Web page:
Google Is Finally Going To Destroy Your Search Data From Incognito Mode

Google has agreed to delete and remediate billions of data records collected from private browsing sessions in Chrome’s Incognito mode to settle a 2020 lawsuit accusing the company of lying to users about tracking and collecting their data. The settlement in Brown v. Google includes several conditions aimed at clarifying Google’s data collection practices. Google will rewrite its disclosures to make it clearer that it collects private browsing data, updating its Privacy Policy and the Incognito mode splash screen. Chrome will also block third-party cookies by default in Incognito mode and delete private browsing detection bits uncovered by users.

Although Chrome users won’t receive any money directly from Google, they retain the right to sue Google for damages individually. The settlement motion suggests the value of relief is worth over $5 billion. The user data Google is deleting as a result of the settlement is likely worth a great deal to the company.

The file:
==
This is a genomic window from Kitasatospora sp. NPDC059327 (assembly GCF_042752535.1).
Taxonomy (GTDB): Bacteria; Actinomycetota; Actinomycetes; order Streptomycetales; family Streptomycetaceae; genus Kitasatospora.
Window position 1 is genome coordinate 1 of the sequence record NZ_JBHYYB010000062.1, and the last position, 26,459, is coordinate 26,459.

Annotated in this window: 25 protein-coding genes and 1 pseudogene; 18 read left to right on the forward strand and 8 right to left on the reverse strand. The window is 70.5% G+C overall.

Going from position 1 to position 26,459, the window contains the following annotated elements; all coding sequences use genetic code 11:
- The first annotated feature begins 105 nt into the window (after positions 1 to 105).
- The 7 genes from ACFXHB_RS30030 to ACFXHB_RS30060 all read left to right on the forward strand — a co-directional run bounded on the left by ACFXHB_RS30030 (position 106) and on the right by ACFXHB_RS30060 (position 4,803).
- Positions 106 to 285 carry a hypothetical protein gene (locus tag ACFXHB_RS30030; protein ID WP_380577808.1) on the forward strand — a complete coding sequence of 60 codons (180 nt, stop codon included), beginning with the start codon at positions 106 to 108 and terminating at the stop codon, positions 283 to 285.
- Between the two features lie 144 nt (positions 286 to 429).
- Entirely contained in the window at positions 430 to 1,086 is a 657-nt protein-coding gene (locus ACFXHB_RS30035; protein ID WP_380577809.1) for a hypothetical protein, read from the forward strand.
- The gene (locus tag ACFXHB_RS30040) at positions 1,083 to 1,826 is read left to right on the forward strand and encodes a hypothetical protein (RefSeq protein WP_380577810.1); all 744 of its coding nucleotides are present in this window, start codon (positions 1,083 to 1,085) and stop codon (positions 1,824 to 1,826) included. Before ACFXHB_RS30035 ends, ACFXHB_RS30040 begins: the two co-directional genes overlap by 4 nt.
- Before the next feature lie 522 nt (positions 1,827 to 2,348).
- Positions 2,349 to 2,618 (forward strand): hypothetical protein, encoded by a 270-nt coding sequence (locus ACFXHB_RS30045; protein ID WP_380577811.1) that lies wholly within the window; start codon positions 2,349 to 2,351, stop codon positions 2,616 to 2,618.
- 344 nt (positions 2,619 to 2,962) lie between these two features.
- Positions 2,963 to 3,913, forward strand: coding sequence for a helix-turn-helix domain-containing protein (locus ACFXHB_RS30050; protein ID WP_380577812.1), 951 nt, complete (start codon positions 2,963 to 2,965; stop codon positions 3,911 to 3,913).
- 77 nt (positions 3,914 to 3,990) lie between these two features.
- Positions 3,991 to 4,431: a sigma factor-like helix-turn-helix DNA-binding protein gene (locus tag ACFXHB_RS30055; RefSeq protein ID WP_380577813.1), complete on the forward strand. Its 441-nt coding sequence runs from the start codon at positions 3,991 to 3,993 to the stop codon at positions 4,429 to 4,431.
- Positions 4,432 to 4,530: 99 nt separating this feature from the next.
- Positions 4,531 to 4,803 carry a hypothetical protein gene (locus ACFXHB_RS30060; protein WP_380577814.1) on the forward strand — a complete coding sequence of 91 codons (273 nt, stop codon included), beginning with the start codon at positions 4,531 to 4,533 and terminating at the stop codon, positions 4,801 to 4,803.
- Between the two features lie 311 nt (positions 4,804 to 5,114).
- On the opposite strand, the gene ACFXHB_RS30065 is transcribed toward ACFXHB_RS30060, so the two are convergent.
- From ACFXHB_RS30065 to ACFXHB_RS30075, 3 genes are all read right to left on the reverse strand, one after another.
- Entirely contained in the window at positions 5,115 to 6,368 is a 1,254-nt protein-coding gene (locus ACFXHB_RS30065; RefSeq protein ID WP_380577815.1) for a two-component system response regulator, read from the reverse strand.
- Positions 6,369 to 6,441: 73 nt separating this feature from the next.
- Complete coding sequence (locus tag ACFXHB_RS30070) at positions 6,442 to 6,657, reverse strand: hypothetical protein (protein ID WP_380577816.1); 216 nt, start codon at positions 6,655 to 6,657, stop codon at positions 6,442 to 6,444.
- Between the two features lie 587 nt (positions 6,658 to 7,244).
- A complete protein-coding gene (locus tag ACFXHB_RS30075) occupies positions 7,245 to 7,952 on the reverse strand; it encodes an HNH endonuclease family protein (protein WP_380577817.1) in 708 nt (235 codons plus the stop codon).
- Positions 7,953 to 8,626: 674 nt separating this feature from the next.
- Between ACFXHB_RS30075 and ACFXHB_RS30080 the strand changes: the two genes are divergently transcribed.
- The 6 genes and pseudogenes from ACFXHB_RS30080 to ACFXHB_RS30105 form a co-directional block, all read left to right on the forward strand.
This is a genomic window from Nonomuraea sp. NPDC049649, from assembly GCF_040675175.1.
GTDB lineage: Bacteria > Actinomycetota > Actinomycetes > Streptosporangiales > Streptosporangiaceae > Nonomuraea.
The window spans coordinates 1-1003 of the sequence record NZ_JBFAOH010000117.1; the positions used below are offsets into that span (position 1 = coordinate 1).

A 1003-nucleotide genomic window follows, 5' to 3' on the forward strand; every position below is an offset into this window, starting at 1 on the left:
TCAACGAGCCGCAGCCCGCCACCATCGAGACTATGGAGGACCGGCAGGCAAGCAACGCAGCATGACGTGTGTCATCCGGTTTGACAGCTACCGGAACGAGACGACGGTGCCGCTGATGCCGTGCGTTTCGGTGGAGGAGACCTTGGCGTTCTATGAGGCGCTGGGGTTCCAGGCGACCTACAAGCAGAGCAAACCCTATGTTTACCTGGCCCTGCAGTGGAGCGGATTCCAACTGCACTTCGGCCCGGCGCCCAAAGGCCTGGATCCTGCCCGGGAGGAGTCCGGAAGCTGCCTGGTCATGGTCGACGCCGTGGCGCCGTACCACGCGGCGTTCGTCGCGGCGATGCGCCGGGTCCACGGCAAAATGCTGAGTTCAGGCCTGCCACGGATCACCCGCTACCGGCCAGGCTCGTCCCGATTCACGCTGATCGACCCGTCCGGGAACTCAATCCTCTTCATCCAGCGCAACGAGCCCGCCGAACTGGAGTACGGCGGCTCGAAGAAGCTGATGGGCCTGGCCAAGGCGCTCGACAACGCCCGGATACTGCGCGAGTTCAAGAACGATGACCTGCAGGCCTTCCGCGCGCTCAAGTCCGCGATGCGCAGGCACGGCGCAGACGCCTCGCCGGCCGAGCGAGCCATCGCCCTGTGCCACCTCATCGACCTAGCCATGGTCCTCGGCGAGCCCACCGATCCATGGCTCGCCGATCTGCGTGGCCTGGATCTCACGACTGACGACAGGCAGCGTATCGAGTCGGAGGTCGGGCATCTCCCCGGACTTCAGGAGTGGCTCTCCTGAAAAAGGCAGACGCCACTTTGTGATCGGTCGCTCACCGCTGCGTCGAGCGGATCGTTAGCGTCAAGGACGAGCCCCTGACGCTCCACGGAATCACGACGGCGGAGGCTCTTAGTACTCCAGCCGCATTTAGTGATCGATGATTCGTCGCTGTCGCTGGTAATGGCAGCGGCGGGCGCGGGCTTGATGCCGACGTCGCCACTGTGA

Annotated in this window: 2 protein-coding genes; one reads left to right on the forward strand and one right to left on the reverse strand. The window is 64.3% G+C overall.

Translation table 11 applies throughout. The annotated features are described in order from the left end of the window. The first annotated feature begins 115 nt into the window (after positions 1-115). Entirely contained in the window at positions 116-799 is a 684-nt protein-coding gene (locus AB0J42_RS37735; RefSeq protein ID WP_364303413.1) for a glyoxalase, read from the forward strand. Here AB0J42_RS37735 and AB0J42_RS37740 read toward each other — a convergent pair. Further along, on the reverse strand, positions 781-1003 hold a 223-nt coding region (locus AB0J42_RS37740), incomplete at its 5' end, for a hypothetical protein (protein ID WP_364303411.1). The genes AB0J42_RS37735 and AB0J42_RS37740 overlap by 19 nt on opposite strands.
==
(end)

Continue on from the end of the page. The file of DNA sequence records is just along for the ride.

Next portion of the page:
Google spokesman José Castañeda said in a statement, “We are pleased to settle this lawsuit, which we always believed was meritless. We are happy to delete old technical data that was never associated with an individual and was never used for any form of personalization.”

This settlement emphasizes how crucial it is for data gathering procedures to be transparent. It is important for users to understand how their data is gathered and utilized, particularly when using private browsing settings. Google’s adjustments to its data processing in Incognito mode and disclosures are a step in the right direction for increased user privacy and openness.

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